Business News of 2014-06-17

BoG records more foreign exchange payments than receipts

Foreign exchange outflows by the Bank of Ghana (BoG) were higher than receipts (inflows) for the first half of 2013.

This is in spite of the fact that the foreign exchange payments which totalled US$3,209,368,473 (over US$3.2 billion), represented a decrease on the previous year’s figure of US$3,512,124,741 (over US$3.5 billion).

Foreign exchange payments in the first half of 2013 registered a decline of US$302,756,268 (over US$302 million) or 8.6 per cent over payments in the first half of 2012.

According to a report of the Auditor General on the Statement of Foreign Exchange Receipts and Payments of the Bank of Ghana for the Half-Year Ended June 30, 2013, foreign exchange receipts for the period, totalled US$2,489,029,208 (over US$2.4 billion).

The report released this year said that represented an increase of US$320,594,265 over the previous year’s receipts of US$2,168,434,943 (over US$2.1 billion) in the half year.

Thus, foreign exchange receipts by the BoG for the first half of 2013 showed an increase of 14.8 per cent over receipts in 2012 during the same period, the report from the Auditor-General’s department indicated.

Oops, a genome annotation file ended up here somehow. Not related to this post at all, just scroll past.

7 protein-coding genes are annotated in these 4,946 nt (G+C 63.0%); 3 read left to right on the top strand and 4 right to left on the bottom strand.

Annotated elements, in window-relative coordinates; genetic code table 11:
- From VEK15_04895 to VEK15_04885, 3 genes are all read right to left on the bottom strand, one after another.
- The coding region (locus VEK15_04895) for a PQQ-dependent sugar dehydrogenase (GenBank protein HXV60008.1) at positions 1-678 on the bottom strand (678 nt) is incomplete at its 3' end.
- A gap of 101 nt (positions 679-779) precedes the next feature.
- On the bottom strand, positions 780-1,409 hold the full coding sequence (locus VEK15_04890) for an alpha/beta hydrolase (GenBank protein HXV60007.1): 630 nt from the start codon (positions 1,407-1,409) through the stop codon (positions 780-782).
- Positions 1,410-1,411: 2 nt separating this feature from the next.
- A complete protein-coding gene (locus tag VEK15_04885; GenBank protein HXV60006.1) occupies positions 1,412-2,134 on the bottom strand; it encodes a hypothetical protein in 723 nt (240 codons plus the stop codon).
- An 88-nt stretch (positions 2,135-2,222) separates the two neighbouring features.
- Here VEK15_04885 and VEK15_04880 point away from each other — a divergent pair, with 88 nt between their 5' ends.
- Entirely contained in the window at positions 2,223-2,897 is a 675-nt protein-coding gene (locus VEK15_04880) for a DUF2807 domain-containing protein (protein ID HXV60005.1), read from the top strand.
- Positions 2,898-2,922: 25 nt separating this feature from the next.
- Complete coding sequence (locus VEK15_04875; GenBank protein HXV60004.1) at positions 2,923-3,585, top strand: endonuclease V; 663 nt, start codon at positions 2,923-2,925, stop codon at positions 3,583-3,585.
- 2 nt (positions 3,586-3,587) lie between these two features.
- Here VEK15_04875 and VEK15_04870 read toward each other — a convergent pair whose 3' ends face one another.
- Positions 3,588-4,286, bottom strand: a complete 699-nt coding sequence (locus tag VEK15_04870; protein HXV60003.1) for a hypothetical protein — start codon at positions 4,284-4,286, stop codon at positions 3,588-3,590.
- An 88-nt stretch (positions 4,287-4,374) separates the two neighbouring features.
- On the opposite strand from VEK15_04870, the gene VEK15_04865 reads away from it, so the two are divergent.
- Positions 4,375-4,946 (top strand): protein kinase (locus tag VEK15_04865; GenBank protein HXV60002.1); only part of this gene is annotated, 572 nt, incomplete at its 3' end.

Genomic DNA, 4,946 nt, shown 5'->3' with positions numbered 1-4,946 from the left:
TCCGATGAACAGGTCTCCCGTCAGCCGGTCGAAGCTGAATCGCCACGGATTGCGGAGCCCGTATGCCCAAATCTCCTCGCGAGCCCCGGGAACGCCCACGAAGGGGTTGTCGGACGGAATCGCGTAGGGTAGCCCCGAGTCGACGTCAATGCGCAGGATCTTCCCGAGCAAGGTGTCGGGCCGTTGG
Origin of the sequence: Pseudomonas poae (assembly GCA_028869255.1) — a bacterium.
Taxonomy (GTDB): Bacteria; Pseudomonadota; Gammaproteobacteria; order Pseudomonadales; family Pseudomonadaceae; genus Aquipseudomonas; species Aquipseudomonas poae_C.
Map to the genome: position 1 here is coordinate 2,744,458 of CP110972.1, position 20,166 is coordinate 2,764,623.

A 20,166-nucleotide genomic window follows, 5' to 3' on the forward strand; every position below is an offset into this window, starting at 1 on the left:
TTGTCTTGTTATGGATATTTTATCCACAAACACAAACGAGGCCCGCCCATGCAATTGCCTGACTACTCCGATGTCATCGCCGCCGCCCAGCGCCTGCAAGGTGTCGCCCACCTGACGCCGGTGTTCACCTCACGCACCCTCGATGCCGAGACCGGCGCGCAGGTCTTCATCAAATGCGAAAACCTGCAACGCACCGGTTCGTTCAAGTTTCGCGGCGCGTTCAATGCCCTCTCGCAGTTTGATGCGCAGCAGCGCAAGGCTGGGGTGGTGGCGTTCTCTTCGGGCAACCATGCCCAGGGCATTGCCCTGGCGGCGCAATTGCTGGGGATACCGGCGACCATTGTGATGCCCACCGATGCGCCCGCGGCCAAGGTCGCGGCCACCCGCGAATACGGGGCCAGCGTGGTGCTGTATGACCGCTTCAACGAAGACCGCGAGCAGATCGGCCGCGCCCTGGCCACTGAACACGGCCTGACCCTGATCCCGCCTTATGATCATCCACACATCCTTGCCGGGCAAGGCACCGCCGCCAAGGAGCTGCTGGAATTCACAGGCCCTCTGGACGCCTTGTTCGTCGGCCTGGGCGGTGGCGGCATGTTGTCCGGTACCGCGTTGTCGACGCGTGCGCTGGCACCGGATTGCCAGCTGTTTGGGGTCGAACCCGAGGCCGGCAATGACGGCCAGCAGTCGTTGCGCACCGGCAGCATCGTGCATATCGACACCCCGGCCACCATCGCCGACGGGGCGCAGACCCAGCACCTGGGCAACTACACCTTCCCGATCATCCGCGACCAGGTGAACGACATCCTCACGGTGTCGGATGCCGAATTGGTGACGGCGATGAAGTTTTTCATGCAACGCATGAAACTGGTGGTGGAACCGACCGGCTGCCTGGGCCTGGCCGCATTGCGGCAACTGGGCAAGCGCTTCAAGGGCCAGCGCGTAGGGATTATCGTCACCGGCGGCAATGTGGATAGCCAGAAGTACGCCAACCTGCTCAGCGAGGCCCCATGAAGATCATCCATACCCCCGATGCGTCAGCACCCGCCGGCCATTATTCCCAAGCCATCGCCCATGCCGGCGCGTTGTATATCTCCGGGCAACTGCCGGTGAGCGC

BoG’s foreign exchange inflows for the first half of 2013 were derived from cocoa, gold, manganese, oil revenue, capital and invisible receipts.

The report indicates that foreign exchange from invisible receipts constituted the highest inflows, contributing 40.1 per cent of total inflows as against 36.1 per cent from capital receipts, which constituted the highest inflow in the corresponding period of 2012.

The report states that “As a result of increases in invisible receipts and revenue from oil, as well as reduction in forex payments for oil and non-oil imports and invisible payments, BoG’s record of net position decreased from a net deficit of US$1,343.69 million during the first half of 2012 to a net deficit of US$720.34 million in the first half of 2013 representing a fall of US$623.35 million or 46.4 per cent in deficits.”

Increase in foreign exchange reserve assets

There was also an increase in the foreign reserve assets of BoG from a balance of US$4,098,116,219 (over US$4 billion) as at June 30, 2012, to US$4,910,654,194 (over US$4.9 billion) as at June 30, 2013.

This showed an increase of US$812,537,975 (over US$812 million) or 19.8 per cent, which the report explains was as a result of a rise in all BoG’s reserve items except holdings in Special Drawing Rights (SDR), which fell marginally.

The SDR is an international reserve asset created by the International Monetary Fund (IMF) in 1969 to supplement its member countries’ official reserves.

According to the report, Ghana also enjoyed a total relief of US$103,658,993 million from its external creditors in the form of cancellation of principal and interest on loans, which matured during the period.

This was, however, lower than the US$121,001,223 million granted for the corresponding period of 2012.

The report also showed a decrease in Japanese commodity related grants in the form of direct payments for goods and services for on-going projects.